There are a few vacuum lines that like to dryrot and fall apart on these, one comes all the way around the valve cover along the passenger side up to the secondary air injection valve - make sure that line isn't broken or falling apart. There are a few other lines on the intake manifold side, check those as well. The secondary air injection pump bushings on these usually break, so the pump is probably flopping around; when you first turn the vehicle on, you should hear the pump come on loud as shit for a few seconds when the engine is first running; it's not uncommon for the pumps to eventually fail after flopping around on broken bushings though. If the pump fails though, it'll throw a check engine light.
That's another thing, be sure and get a handheld generic code reader - even a cheap one from AutoZone. You NEED to check the codes on this thing, whether or not the engine light is on. Any codes it has, just ask and I'll address those as necessary.
Those have one of two transmissions, either a ZF or a GM. Both transmissions are 'fill from the bottom' style, as most BMW's are. If/when it comes time for you to DIY a transmission flush, I'll walk you through that. There's not really an easy way to check the fluid in the transmission on those, so just make sure there aren't any leaks and that it runs and shifts properly. Those transmissions are pretty robust and don't have many problems, and when they do it's because of low fluid or poor fluid quality. FYI, it's very uncommon to rebuild those transmissions, as the parts necessary to rebuild cost just as much as another transmission. Unless it's a manual transmission, which means that the person who bought it new must have thought that it was 1980.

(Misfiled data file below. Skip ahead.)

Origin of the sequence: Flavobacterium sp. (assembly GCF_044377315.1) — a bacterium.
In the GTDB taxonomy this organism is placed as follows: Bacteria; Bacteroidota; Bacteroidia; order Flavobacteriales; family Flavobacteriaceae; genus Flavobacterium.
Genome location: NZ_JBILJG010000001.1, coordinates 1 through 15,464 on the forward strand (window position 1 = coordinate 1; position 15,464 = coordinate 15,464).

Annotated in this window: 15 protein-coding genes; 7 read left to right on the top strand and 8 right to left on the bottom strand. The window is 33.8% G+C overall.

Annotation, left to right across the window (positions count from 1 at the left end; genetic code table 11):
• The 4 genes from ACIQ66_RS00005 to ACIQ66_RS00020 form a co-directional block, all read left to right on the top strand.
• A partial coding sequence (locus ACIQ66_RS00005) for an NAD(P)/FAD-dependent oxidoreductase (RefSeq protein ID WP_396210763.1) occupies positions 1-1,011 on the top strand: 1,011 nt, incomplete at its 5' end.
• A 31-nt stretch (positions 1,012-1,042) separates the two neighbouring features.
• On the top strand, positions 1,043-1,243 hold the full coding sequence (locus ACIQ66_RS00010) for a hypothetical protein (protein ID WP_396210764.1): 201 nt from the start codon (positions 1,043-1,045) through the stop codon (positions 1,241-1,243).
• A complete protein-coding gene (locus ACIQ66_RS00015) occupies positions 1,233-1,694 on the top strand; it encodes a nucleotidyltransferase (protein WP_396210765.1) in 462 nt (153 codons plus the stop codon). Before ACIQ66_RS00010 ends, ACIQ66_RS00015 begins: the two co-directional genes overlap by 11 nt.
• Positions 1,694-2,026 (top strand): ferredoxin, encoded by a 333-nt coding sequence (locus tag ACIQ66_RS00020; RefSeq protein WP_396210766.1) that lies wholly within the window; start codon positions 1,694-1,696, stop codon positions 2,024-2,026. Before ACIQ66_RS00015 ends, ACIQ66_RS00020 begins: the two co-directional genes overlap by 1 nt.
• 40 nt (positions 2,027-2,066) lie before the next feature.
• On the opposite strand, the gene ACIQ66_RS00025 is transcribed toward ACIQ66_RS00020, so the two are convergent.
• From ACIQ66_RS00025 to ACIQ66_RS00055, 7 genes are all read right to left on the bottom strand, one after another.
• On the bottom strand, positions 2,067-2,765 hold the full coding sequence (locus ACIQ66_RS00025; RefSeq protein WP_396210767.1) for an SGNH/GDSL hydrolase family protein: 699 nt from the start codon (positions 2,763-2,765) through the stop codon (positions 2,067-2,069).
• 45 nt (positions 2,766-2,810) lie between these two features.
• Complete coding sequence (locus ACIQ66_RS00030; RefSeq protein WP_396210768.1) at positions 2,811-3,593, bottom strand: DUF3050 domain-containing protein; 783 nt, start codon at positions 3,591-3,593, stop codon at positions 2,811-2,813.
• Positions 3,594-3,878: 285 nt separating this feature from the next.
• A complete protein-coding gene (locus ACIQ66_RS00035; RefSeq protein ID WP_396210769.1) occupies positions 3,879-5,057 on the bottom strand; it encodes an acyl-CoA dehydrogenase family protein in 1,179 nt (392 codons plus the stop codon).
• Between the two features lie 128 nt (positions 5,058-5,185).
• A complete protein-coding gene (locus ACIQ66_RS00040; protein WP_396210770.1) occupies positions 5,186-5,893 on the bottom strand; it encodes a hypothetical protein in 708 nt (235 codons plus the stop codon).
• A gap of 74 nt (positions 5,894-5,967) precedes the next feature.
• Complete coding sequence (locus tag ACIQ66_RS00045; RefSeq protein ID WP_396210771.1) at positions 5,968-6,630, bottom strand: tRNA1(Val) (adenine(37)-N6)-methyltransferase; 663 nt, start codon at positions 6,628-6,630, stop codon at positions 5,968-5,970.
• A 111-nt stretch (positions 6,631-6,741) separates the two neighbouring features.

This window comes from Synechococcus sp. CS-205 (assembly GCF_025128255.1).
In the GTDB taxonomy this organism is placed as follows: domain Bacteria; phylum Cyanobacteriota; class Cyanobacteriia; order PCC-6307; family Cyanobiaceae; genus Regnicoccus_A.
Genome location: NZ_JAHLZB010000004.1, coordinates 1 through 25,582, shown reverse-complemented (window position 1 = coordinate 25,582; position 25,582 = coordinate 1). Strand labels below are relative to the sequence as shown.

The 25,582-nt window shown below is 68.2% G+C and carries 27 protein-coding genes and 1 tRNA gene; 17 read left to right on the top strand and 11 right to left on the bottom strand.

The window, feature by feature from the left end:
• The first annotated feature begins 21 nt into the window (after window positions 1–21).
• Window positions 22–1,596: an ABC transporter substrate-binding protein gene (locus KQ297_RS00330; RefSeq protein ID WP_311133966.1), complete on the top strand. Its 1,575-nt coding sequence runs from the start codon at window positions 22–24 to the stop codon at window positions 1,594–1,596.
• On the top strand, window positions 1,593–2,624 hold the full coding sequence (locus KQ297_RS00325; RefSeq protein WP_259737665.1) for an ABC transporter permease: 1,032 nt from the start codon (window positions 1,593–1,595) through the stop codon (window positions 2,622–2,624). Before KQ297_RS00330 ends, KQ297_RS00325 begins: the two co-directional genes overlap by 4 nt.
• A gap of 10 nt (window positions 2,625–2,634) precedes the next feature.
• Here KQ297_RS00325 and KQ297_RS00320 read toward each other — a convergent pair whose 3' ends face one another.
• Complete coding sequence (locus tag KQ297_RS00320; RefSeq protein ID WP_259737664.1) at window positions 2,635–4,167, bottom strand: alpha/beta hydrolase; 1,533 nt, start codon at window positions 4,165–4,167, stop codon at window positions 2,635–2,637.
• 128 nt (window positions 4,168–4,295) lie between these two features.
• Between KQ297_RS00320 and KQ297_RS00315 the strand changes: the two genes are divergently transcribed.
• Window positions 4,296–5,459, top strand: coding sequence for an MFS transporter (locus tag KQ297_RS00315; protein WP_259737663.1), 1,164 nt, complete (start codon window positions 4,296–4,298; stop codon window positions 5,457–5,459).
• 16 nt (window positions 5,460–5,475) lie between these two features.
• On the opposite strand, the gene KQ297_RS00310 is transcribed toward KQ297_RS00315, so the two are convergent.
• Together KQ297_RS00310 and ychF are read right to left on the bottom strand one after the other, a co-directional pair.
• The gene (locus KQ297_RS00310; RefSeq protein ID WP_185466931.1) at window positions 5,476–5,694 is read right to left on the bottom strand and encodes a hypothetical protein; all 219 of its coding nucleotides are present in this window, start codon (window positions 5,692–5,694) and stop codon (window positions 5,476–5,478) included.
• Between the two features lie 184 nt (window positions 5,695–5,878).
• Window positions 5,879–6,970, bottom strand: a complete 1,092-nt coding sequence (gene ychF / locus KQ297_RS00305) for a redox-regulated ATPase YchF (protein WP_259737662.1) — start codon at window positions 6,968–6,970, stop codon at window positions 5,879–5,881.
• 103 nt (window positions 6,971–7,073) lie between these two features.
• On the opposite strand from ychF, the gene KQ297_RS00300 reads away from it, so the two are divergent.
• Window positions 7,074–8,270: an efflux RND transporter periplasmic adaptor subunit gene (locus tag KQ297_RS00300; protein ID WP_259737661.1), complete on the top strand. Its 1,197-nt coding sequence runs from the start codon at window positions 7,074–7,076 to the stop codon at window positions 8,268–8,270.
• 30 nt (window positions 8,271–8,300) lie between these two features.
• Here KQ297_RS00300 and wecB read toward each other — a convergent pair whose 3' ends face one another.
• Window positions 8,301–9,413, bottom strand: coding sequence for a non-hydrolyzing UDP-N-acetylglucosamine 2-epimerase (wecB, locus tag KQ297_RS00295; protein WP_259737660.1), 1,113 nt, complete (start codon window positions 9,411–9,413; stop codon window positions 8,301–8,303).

Suspension bushings on these in the front wear out pretty regularly; the rear isn't anything that I've ever seen any major issues with other than sway bar end links. RockAuto is going to be your best bet on getting replacement suspension parts - there's a triangular shaped lower control arm with two ball-type joints built in, and both of those wear out over time; the bushing that the rear of the control arm mounts in is also notorious for wearing out. Inner and outer tie rods are another big suspension wear item - however all of these parts are relatively inexpensive from places like eBay or RockAuto, and not too terribly complicated to swap out yourself. For suspension components, I have not seen a noticeable difference in wear and usable life from the eBay/RockAuto cheap brands versus OEM or Meyle stuff (I think you may be able to get Meyle from RockAuto, actually)...Dorman makes good quality suspension components for these, as well.
Window regulators on these are junk, as well. If you use your windows a lot, expect to replace at least one regulator a year. You can get cheap window regulators or you can get ridiculously expensive ones from the dealer, and both of them are going to last the same amount of time. They'll start going out and popping or being slow to roll up or down, or they just won't - completely normal, the regulator design on these is junk.
Back to the engine, another common maintenance item I forgot to mention earlier is the crankcase ventilation control valve, which people call all sorts of weird things (CVCC, CCCV, PCV, Swirl valve, cyclone valve, etc). These have a diaphragm in them that likes to tear, and/or they'll leak oil. It's under the intake manifold, and is a hundred bucks or so with all the necessary hoses to replace it; not too terribly much trouble to replace, although if you have to do one and you've never done it before it's best to remove the entire intake manifold so that you have a better view of what's going on.